Monday, May 12, 2014
Turkeys, Coastal Access and Spring Cleaning
May means only one thing to this outdoorsman and that’s spring turkey hunting! It’s hard to believe that only a few short years ago turkeys didn’t even exist in Maine and that now we have a population that is flourishing with extreme vigor! For this hunter, nothing quite stirs my blood like the early morning gobbles of a tom turkey and the chance to harvest one of these magnificent fowl.
Turkey season this year runs from April 28th, 2014 through May 31st, 2014 with the Youth Spring Wild Turkey Hunting Day (resident and nonresident) occurring on April 26, 2014. Inland Fisheries and Wildlife (IFW) have instituted a change to the 2014 turkey hunting laws, turkeys may now be hunted 1/2 hour before sunrise to 1/2 hour after sunset. For more specifics on turkey hunting laws, rules and regulations please see the IFW website at: www.maine.gov/ifw. These changes provide some fantastic new hunting opportunities for those who work 8 to 5:00 or find waking before sunrise an impossible task. With legal hunting times running till 8:07 PM on opening day till 8:43 PM on closing day, hunters have plenty of time to chase old Tom, long after getting out of work.
Hunters looking to find success during this time of day can be wildly successful in the late afternoon as hens return to nests and randy old Toms haphazardly look for love. Later in the day, hunters that can also locate popular roosting trees and setup ambush spots along often used travel corridors and wait for the birds to come to them . . . decoys and calling not even necessary!
Prime turkey hunting locations exist throughout Washington County, with a fun and exciting hunt starting in Northfield (Delorme’s The Maine Atlas and Gazetteer (MAG), Map 26, B-2) and driving logging roads into Smith Landing, the beautiful Great Falls (Map 26, B-2) and continuing south, following the Machias River into Whitneyville.
Maine’s Coastal Public Access Guide
Even as a “resident” Mainer, having always lived here, I am still impressed daily by the hidden beauty that exists within our state boundaries. To help unlock these secret gems the Maine Department of Agriculture, Conservation and Forestry has published a comprehensive three-volume guide, outlining over 700 publicly accessible shoreline access sites along the coast of Maine from Kittery to Calais. The three volumes are organized by region, Southern (South Berwick to Freeport), Midcoast (Brunswick to Hampden), and Downeast (Bangor to Calais) with each guide including descriptions, directions, parking, facilities, GPS coordinates, and more for boat launches, beaches, nature preserves, parks, hiking trails, and other scenic areas. Local and regional maps further simplify planning, greatly facilitating finding a new fishing spot, hidden beach, or seaside hike!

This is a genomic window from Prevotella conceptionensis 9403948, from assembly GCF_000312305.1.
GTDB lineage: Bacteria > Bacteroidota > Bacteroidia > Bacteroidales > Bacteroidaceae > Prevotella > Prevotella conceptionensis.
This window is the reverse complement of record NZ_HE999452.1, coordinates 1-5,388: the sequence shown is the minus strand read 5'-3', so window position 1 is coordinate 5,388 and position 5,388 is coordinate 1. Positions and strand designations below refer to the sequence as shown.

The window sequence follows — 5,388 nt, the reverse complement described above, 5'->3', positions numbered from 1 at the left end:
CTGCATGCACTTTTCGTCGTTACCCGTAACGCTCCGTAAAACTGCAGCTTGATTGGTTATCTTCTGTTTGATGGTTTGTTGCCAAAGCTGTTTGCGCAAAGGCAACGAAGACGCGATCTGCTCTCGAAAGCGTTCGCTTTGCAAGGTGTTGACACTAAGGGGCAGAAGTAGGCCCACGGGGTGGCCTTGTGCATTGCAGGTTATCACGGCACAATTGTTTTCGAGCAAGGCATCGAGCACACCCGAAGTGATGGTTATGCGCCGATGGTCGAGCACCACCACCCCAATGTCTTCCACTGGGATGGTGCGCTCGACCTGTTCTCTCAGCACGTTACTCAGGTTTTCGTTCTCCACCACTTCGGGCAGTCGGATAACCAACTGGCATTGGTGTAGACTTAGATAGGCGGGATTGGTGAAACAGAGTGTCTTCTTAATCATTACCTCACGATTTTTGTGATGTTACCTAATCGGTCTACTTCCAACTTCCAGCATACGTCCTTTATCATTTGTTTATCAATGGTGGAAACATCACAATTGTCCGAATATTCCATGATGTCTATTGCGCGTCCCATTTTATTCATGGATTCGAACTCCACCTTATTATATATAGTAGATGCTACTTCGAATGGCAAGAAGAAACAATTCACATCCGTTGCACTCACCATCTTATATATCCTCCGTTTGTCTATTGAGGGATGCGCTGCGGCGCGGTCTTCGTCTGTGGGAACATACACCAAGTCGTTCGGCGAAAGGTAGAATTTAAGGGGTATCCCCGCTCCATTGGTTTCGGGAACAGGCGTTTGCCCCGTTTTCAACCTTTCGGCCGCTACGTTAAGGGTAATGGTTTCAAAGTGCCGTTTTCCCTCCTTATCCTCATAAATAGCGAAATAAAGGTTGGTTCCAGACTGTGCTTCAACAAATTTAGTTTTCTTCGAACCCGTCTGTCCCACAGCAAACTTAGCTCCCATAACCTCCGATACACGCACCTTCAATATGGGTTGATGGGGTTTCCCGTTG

My favorite newly found paradise is Crowley Island (Map 26, E-1). This 300+ acre oasis is open to deer and upland bird hunting, clamming and hiking opportunities! As well as motor vehicle parking, nearby West River landing offers boaters easy water access to Crowley Island.
Coastal Public Access Guides can be ordered by printing and filling out the online form (http://www.maine.gov/dacf/mcp/coastal-access-guide.htm) including a check for $8.00 plus tax per guide and mailing to the Maine Coastal Program, 93 State House Station, Augusta, ME 04333. Additional questions and comments may be directed to Kathleen Leyden 287-3144.
Spring Cleaning and Organizing
May marks the final and absolute end of winter and warm days super charge my annual dance of putting away augers in exchange for outboard motors, ice traps for fishing poles and winter clothes for bug nets. It is a task I typically attempt to avoid with a vengeance but in the end, it always crashes down upon me with an unrelenting fury. During this exchange, it pays to have a plan in place to better facilitate your struggles. Years ago, I purchased large clear plastic totes to hold all my gear during the off seasons. This simple storage method saves tons of time and effort when attempting to locate critical items during the changing of the seasons. Grabbing the tote labeled, “Turkey Hunting” and I instantly have access to my turkey-hunting vest, calls, shotgun shells, Thermacell, camouflage clothes, tick spray, etc. Some of the totes even have separate compartments or clear plastic Ziploc bags that further help separate critical or smaller items. The trick obviously with employing clear plastic totes to organize is so that items can quickly be visually identified; facilitating the speed at which you can locate needed items!
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